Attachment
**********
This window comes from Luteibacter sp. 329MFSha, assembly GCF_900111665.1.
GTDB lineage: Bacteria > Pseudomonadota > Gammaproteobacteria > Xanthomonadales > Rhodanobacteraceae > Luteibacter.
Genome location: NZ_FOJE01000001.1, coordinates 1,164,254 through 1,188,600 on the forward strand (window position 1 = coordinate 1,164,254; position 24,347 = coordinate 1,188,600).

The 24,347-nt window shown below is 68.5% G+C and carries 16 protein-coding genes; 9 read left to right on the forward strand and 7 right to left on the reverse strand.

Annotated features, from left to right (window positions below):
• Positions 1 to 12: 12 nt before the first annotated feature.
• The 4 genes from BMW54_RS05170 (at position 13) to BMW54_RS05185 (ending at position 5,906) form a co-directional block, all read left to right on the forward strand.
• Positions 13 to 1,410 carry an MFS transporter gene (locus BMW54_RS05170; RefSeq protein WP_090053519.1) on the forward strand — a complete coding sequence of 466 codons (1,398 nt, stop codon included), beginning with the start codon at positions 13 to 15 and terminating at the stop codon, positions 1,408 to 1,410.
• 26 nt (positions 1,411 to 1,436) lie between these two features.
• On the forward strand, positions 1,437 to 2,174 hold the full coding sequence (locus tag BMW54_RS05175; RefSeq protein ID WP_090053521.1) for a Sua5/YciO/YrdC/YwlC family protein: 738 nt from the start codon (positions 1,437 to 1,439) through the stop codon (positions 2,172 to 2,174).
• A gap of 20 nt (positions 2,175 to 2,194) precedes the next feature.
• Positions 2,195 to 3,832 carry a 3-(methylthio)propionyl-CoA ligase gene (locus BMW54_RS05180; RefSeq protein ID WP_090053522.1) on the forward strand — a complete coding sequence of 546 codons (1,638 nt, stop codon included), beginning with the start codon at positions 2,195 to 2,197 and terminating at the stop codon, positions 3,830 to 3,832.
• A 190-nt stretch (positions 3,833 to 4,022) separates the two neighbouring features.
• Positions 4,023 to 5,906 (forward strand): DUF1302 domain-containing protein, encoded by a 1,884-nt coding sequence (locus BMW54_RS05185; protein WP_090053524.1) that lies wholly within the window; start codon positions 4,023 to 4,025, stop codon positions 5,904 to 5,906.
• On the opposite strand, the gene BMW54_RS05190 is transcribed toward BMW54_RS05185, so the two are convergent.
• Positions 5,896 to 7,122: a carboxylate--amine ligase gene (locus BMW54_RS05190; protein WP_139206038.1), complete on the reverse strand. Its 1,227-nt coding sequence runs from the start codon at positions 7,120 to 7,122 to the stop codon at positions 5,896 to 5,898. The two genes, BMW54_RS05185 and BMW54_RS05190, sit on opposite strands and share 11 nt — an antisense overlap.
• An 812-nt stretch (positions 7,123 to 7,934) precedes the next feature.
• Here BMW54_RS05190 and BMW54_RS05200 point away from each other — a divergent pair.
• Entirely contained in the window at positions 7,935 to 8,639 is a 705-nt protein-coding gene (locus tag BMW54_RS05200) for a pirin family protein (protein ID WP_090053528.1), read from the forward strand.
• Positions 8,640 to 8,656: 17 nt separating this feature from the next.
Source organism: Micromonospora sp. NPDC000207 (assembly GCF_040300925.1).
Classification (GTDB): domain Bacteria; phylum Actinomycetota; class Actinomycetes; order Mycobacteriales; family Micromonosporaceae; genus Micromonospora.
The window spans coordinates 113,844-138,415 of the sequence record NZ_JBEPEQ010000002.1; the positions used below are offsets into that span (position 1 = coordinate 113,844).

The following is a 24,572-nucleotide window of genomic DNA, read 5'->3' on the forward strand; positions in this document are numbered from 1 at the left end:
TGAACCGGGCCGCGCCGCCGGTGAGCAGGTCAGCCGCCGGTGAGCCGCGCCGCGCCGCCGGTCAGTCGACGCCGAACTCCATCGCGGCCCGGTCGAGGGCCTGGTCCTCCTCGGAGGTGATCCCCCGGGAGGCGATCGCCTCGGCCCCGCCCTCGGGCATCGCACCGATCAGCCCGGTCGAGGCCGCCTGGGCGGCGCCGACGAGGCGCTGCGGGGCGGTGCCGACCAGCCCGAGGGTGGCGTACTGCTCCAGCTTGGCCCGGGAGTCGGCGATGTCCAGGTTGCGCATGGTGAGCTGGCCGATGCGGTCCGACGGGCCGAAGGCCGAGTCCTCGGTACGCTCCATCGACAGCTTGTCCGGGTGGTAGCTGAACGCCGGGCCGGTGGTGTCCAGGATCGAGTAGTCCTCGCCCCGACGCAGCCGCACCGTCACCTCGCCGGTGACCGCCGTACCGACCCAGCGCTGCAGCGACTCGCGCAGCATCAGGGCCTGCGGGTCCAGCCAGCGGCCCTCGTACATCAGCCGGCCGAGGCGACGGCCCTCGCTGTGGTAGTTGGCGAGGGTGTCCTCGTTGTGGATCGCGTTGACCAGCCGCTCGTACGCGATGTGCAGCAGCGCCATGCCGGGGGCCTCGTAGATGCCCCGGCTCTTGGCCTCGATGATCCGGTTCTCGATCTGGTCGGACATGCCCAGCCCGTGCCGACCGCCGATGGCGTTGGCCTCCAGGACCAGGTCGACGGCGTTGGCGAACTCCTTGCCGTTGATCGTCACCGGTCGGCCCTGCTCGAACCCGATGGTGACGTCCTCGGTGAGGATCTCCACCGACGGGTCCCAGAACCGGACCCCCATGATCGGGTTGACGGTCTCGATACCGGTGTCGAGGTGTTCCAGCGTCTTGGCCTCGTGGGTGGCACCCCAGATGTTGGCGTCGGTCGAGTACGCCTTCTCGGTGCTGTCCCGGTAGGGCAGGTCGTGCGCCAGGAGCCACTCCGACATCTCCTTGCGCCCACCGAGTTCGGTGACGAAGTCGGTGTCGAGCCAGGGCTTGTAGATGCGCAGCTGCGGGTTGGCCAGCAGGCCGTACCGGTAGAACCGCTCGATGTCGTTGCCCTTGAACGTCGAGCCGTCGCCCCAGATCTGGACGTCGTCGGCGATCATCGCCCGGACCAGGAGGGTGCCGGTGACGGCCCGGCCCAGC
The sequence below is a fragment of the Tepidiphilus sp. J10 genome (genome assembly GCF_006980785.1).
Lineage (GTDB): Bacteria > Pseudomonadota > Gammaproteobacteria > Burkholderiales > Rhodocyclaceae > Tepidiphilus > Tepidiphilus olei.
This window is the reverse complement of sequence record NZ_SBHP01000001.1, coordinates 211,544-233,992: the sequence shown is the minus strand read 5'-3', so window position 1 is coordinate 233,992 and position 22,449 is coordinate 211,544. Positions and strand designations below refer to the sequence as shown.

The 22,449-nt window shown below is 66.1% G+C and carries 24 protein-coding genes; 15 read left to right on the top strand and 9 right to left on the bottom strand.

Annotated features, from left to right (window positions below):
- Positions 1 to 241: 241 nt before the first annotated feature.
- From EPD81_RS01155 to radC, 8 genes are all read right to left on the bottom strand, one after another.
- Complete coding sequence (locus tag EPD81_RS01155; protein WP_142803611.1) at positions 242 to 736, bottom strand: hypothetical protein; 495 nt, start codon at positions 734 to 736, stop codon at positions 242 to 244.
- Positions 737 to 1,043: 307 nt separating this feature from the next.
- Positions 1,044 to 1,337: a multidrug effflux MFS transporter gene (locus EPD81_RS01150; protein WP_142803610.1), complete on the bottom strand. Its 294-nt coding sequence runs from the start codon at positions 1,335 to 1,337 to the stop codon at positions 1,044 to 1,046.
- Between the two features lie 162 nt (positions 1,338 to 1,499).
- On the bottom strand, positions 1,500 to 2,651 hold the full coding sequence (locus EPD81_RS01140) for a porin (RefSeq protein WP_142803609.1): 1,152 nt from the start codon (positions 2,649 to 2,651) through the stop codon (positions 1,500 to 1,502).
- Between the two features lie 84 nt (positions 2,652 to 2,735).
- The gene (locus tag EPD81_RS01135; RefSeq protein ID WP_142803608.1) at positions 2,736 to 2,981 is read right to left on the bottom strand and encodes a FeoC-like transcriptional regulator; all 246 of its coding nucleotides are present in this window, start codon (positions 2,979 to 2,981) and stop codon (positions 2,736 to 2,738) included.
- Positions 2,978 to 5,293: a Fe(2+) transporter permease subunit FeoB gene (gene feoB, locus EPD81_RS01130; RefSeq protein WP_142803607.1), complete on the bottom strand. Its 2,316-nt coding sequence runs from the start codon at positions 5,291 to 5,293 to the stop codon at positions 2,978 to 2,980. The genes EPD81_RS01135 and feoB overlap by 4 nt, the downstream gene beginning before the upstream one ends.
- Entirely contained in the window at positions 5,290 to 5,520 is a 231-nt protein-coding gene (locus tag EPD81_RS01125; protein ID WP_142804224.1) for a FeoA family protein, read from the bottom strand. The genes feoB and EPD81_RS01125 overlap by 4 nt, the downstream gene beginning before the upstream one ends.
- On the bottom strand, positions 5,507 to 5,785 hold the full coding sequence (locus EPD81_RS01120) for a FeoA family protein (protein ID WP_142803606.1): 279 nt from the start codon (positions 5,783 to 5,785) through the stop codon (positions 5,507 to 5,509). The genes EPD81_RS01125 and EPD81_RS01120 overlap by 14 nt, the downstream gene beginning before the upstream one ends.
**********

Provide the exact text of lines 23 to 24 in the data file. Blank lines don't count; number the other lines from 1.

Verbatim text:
The window spans coordinates 113,844-138,415 of the sequence record NZ_JBEPEQ010000002.1; the positions used below are offsets into that span (position 1 = coordinate 113,844).

The following is a 24,572-nucleotide window of genomic DNA, read 5'->3' on the forward strand; positions in this document are numbered from 1 at the left end: